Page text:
O most venerable Cross, attended by ranks of rejoicing Angels, as you are exalted today at the divine command, may you lift up again all those who through the stolen food had been cast out and were sunk in death. Therefore, as we venerate you in faith with heart and lips, we draw sanctification from you and cry aloud:
“Exalt Christ, the God transcendent in goodness.

Come, all you nations, let us fall down in worship before the blessed Tree, by which eternal justice has come to pass! For he who deceived Adam by a Tree
is caught by the lure of the Cross; and he who held under his tyranny the creature endowed by God with royal dignity is brought down in a headlong fall.
The serpent’s venom is washed away by the blood of God, and the curse of just condemnation is undone when the Just One is condemned by an unjust judgment. For it was fitting that the Tree should be healed by a Tree,
and that by the Passion of the passionless God what was wrought on the Tree should destroy the passions of man, who was condemned. But glory to Your dread dispensation for our sakes, O Christ the King, through which You have saved us all since You are good and the Lover of mankind!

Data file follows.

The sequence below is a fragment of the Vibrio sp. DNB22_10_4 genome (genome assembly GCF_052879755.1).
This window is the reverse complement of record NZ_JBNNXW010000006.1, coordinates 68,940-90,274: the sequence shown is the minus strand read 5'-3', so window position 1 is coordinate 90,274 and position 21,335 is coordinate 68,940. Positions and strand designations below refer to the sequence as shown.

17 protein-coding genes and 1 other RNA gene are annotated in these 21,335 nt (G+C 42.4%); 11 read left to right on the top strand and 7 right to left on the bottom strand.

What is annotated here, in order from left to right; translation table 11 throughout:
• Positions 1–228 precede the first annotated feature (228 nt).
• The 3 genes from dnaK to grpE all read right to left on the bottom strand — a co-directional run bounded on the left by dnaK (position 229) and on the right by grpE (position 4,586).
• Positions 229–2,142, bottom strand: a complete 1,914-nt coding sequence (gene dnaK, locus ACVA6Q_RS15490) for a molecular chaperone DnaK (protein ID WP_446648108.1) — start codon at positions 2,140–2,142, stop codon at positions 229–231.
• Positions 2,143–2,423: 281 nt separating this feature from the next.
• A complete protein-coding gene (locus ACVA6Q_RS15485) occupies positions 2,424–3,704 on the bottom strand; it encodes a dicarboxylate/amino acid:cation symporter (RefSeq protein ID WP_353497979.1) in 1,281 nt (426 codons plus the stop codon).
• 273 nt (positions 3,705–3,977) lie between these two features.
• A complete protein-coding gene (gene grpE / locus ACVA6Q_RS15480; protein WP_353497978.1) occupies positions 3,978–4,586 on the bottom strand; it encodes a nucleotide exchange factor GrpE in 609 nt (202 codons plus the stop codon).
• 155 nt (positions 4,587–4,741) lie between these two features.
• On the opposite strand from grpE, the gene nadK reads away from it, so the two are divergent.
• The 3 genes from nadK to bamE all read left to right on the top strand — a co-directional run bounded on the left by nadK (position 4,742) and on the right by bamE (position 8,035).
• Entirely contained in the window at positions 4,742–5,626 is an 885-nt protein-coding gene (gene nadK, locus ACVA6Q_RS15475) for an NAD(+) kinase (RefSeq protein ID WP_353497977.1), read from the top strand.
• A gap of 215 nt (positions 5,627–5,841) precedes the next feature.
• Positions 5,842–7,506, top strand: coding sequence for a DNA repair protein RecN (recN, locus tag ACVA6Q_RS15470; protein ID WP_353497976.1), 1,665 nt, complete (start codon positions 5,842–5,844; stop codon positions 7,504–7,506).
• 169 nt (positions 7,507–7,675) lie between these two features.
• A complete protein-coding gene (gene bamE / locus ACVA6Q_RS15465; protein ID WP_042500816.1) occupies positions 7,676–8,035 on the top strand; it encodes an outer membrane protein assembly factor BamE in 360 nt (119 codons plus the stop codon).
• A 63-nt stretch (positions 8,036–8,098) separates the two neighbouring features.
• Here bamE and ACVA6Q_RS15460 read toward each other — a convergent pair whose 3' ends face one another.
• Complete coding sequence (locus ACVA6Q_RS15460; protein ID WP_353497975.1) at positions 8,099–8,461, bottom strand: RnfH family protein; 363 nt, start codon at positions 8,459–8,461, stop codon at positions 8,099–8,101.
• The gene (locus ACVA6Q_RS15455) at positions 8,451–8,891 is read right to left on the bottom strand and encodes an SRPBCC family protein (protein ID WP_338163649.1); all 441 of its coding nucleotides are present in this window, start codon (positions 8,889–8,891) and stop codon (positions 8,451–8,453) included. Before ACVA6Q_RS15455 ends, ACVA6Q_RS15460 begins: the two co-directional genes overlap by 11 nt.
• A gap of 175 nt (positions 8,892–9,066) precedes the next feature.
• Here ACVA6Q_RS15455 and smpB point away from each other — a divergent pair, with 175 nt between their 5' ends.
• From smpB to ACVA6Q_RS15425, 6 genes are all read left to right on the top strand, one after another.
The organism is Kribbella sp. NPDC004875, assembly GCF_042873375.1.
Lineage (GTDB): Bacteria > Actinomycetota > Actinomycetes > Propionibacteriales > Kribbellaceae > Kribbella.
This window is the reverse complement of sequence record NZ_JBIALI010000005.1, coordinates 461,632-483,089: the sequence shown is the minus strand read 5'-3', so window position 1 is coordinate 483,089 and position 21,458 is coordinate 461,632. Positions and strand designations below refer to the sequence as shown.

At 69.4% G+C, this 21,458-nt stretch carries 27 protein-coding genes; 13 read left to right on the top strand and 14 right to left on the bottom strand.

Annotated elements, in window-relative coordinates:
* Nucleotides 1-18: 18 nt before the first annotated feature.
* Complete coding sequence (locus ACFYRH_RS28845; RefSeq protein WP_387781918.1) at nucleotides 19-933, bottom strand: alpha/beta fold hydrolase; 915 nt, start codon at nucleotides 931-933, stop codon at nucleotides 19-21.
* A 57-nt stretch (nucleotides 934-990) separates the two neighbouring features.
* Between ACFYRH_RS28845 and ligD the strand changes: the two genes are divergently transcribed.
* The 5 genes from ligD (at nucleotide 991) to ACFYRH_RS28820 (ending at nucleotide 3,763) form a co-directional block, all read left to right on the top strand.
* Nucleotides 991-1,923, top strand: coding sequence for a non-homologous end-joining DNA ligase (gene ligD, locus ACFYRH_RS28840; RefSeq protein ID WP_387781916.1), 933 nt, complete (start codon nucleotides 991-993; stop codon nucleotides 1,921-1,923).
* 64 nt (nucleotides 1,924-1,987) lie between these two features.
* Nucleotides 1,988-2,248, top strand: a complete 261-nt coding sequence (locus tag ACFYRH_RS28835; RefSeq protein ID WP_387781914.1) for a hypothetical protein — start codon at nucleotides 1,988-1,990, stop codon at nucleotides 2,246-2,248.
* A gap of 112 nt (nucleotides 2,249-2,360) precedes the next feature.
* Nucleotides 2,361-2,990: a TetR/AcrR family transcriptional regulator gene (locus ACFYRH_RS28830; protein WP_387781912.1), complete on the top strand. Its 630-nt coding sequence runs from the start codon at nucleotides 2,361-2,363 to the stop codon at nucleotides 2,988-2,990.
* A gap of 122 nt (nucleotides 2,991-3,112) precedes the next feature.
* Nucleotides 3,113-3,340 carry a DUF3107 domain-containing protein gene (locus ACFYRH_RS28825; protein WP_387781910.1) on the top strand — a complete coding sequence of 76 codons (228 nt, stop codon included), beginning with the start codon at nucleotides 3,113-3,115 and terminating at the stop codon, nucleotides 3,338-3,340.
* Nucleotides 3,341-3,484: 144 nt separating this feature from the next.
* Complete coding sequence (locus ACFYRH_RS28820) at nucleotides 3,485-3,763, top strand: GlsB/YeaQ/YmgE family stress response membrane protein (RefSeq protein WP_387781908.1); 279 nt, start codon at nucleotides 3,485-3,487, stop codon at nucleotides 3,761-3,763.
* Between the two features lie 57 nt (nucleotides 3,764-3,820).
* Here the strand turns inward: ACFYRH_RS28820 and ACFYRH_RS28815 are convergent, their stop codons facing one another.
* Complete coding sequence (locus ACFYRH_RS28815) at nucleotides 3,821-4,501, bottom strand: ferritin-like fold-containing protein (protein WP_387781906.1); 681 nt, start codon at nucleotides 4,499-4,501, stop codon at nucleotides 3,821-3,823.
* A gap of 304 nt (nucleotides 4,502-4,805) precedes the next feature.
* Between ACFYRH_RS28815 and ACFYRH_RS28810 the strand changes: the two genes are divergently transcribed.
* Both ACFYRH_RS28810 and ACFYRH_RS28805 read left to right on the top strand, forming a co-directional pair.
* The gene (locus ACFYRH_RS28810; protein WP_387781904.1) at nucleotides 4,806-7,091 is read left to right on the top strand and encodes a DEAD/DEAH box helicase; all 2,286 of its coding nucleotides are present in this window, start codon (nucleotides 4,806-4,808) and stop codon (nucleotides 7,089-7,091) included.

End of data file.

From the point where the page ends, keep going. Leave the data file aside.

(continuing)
Today the holy saying of David truly has come to pass, for behold, in the sight of all, we venerate the footstool of Your undefiled feet, and, putting our hope in the shadow of Your wings, we cry aloud to You, O all-compassionate Lord: “May the light of Your countenance be marked as a sign upon us! Exalt the horn of Your people by the Exaltation of Your precious Cross, O Christ of many mercies!”

The Tree of True Life was planted in the Place of the Skull and upon it the eternal King has worked salvation in the midst of the earth. Exalted today, it sanctifies the ends of the world, and the church of the Resurrection celebrates its consecration. Angels in heaven rejoice, and men upon earth are glad, crying out and saying in David’s words: “Exalt the Lord our God and worship at the footstool of His feet, for He is holy and grants the world great mercy!”

When the Patriarch Jacob crossed his hands while blessing his children, he foreshadowed the mighty symbol of Your Cross. Having this as our unshakable safeguard, we drive out with almighty strength the ranks of demons; and, casting down by it the arrogance of Belial, we put to flight the all-destroying power of hateful Amalek. Now as the Cross is lifted on high, we the faithful piously offer it to Your goodness for the cleansing of our sins, crying out in a loud voice: “Have mercy, O Lord, Who took flesh of the Virgin; take pity, O Good One, on the wise creation of Your hands!”